Politicisation of the Armed Forces

A high level of politicisation of the armed forces is evident in Bangladesh. The 15 August 1975 coup, by a handful of junior officers with the help of two battalions of armoured corps, was the first indication of the armed forces’ overt intention to play a political role. It was followed by a series of coups and counter-coups until 30 May 1981 when General Zia was brutally killed by a group of about twenty mid-level officers at Chittagong in another abortive coup. Bangladesh was placed under martial law for the second time under Lieutenant General H.M. Ershad from March 1982 to November 1986. The military-dominated civilian regime remained in power until December 1990.

The military ruled Bangladesh for more than nine of the twenty years of its independent existence; another four years were under the shadow of martial law, with men-in-uniform in the background. What is more significant is that the military not only assumed a political role, but claimed that they had a right to do so. Before the assumption of power in March 1982, Major General Ershad demanded that the military be accorded a constitutional role to ensure the protection of the political system (Ershad 1981:12; New York Times 14 November 1981).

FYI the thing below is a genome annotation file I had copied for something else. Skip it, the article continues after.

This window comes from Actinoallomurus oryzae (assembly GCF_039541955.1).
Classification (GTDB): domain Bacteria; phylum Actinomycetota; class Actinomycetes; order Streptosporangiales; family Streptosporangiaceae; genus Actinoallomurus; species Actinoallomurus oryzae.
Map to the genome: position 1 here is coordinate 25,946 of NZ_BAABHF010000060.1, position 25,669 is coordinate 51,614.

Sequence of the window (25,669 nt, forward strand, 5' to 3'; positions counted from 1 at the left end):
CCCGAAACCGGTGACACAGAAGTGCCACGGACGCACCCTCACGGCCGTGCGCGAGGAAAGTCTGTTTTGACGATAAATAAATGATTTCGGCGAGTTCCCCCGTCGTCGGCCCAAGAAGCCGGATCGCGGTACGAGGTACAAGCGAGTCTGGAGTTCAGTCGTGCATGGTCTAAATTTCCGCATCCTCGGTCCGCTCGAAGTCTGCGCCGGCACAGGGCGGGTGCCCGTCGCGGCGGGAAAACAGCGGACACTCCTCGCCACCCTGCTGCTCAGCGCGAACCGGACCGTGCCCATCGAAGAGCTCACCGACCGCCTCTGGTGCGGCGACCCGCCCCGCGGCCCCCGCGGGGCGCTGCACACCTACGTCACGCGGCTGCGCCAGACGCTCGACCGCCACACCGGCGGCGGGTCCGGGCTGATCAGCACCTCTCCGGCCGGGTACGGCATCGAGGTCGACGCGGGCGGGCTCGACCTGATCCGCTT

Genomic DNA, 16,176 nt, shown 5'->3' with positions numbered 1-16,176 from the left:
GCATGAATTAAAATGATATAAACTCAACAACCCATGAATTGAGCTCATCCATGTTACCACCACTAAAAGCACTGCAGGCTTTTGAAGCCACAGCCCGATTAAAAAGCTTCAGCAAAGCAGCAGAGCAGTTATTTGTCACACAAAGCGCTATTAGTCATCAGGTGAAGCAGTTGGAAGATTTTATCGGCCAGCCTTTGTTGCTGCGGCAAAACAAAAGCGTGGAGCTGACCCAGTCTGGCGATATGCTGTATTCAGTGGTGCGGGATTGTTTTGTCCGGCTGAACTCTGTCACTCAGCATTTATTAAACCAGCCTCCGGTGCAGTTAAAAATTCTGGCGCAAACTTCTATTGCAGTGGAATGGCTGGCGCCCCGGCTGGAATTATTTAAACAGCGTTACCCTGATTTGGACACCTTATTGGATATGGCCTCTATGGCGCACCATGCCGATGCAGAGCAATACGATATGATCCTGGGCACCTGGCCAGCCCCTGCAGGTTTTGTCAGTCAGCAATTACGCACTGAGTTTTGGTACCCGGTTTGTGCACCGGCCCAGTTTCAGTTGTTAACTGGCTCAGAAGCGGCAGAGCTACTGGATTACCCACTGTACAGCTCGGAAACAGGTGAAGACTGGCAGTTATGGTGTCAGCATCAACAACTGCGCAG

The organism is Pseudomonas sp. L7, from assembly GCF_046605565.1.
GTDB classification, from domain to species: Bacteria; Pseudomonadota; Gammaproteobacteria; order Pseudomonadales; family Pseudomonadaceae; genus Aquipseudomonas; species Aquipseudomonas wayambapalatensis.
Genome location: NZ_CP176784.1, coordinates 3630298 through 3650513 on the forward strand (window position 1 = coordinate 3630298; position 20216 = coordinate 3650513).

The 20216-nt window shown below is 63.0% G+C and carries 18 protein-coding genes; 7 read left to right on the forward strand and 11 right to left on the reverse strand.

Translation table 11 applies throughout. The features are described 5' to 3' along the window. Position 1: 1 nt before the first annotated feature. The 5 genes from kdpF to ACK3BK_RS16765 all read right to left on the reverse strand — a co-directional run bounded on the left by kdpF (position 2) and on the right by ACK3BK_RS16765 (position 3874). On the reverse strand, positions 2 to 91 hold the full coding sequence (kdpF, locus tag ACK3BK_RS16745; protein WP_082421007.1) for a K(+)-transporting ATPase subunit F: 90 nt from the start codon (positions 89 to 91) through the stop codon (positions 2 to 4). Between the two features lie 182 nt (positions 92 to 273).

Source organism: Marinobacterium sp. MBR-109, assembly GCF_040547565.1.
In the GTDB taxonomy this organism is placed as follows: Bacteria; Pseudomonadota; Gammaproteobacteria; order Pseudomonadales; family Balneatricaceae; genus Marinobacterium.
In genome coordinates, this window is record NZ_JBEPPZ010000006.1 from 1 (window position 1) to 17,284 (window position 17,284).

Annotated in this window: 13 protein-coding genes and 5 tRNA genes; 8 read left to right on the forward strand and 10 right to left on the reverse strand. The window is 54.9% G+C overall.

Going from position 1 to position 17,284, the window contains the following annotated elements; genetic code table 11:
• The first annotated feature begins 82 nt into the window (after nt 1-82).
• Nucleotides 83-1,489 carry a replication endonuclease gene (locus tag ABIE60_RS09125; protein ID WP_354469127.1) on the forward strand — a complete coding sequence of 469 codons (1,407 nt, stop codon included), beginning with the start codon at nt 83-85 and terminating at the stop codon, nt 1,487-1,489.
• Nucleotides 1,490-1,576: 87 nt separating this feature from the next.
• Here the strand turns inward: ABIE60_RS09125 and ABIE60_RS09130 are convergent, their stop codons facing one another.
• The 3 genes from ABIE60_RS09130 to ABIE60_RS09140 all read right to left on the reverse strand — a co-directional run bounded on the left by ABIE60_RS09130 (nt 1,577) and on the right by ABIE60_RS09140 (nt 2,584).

The process of politicisation of the armed forces in the post-colonial state of Bangladesh is linked with the organisational framework of the military in British India and the orientation of its officer corps. In Western countries the concept of the military as a more or less politically neutral body has emerged mainly because democratic institutions have evolved over a longer period of time with little involvement of the military. Moreover, as an apparatus of the state, military organisations were designed mainly to handle external defence. The British Indian Army, which was the predecessor of the armed forces of all the South Asian states, was by contrast trained from its very inception to be ‘the custodian of law and order’ with a view to promoting imperial interests. It was thus essentially in opposition to the national interest and demands, and its organisation was always subject to political considerations. The roots of politicisation of the armed forces can therefore be traced to this peculiar conception of its role.